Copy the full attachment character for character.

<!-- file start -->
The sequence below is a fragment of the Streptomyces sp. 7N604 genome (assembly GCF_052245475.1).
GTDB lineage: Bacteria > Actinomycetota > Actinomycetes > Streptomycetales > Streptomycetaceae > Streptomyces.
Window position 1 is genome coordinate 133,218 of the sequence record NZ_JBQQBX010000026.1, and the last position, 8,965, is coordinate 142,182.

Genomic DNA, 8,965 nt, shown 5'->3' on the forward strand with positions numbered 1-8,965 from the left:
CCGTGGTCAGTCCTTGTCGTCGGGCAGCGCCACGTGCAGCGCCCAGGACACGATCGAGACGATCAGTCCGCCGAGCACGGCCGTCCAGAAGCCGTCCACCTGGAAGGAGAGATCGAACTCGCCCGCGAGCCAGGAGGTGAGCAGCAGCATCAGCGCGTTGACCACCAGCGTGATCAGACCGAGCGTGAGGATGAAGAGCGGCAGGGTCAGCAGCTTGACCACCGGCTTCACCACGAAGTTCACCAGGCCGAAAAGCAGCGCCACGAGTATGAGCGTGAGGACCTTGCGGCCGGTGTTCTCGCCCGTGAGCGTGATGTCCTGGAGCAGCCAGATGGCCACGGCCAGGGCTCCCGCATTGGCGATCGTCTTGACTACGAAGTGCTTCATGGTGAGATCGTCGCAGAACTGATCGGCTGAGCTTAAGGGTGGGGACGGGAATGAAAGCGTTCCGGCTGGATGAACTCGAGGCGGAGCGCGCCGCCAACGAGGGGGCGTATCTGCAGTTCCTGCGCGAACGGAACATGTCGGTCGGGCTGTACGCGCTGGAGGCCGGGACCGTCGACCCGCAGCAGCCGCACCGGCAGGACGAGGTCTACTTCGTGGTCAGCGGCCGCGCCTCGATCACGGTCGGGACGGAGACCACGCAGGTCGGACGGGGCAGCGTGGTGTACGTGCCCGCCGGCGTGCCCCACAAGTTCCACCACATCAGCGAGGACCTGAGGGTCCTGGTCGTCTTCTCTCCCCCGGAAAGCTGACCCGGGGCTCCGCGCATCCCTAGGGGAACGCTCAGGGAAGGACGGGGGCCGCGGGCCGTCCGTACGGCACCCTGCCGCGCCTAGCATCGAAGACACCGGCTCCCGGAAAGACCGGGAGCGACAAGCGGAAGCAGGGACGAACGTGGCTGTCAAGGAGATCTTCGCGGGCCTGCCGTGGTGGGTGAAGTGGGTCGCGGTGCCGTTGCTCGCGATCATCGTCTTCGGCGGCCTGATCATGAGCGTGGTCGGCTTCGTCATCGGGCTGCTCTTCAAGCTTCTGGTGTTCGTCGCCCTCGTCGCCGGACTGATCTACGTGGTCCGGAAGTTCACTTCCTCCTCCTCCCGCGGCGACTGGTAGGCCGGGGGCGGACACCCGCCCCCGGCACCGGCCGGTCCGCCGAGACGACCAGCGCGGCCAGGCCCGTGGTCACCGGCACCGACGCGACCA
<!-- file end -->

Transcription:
The sequence below is a fragment of the Streptomyces sp. 7N604 genome (assembly GCF_052245475.1).
GTDB lineage: Bacteria > Actinomycetota > Actinomycetes > Streptomycetales > Streptomycetaceae > Streptomyces.
Window position 1 is genome coordinate 133,218 of the sequence record NZ_JBQQBX010000026.1, and the last position, 8,965, is coordinate 142,182.

Genomic DNA, 8,965 nt, shown 5'->3' on the forward strand with positions numbered 1-8,965 from the left:
CCGTGGTCAGTCCTTGTCGTCGGGCAGCGCCACGTGCAGCGCCCAGGACACGATCGAGACGATCAGTCCGCCGAGCACGGCCGTCCAGAAGCCGTCCACCTGGAAGGAGAGATCGAACTCGCCCGCGAGCCAGGAGGTGAGCAGCAGCATCAGCGCGTTGACCACCAGCGTGATCAGACCGAGCGTGAGGATGAAGAGCGGCAGGGTCAGCAGCTTGACCACCGGCTTCACCACGAAGTTCACCAGGCCGAAAAGCAGCGCCACGAGTATGAGCGTGAGGACCTTGCGGCCGGTGTTCTCGCCCGTGAGCGTGATGTCCTGGAGCAGCCAGATGGCCACGGCCAGGGCTCCCGCATTGGCGATCGTCTTGACTACGAAGTGCTTCATGGTGAGATCGTCGCAGAACTGATCGGCTGAGCTTAAGGGTGGGGACGGGAATGAAAGCGTTCCGGCTGGATGAACTCGAGGCGGAGCGCGCCGCCAACGAGGGGGCGTATCTGCAGTTCCTGCGCGAACGGAACATGTCGGTCGGGCTGTACGCGCTGGAGGCCGGGACCGTCGACCCGCAGCAGCCGCACCGGCAGGACGAGGTCTACTTCGTGGTCAGCGGCCGCGCCTCGATCACGGTCGGGACGGAGACCACGCAGGTCGGACGGGGCAGCGTGGTGTACGTGCCCGCCGGCGTGCCCCACAAGTTCCACCACATCAGCGAGGACCTGAGGGTCCTGGTCGTCTTCTCTCCCCCGGAAAGCTGACCCGGGGCTCCGCGCATCCCTAGGGGAACGCTCAGGGAAGGACGGGGGCCGCGGGCCGTCCGTACGGCACCCTGCCGCGCCTAGCATCGAAGACACCGGCTCCCGGAAAGACCGGGAGCGACAAGCGGAAGCAGGGACGAACGTGGCTGTCAAGGAGATCTTCGCGGGCCTGCCGTGGTGGGTGAAGTGGGTCGCGGTGCCGTTGCTCGCGATCATCGTCTTCGGCGGCCTGATCATGAGCGTGGTCGGCTTCGTCATCGGGCTGCTCTTCAAGCTTCTGGTGTTCGTCGCCCTCGTCGCCGGACTGATCTACGTGGTCCGGAAGTTCACTTCCTCCTCCTCCCGCGGCGACTGGTAGGCCGGGGGCGGACACCCGCCCCCGGCACCGGCCGGTCCGCCGAGACGACCAGCGCGGCCAGGCCCGTGGTCACCGGCACCGACGCGACCA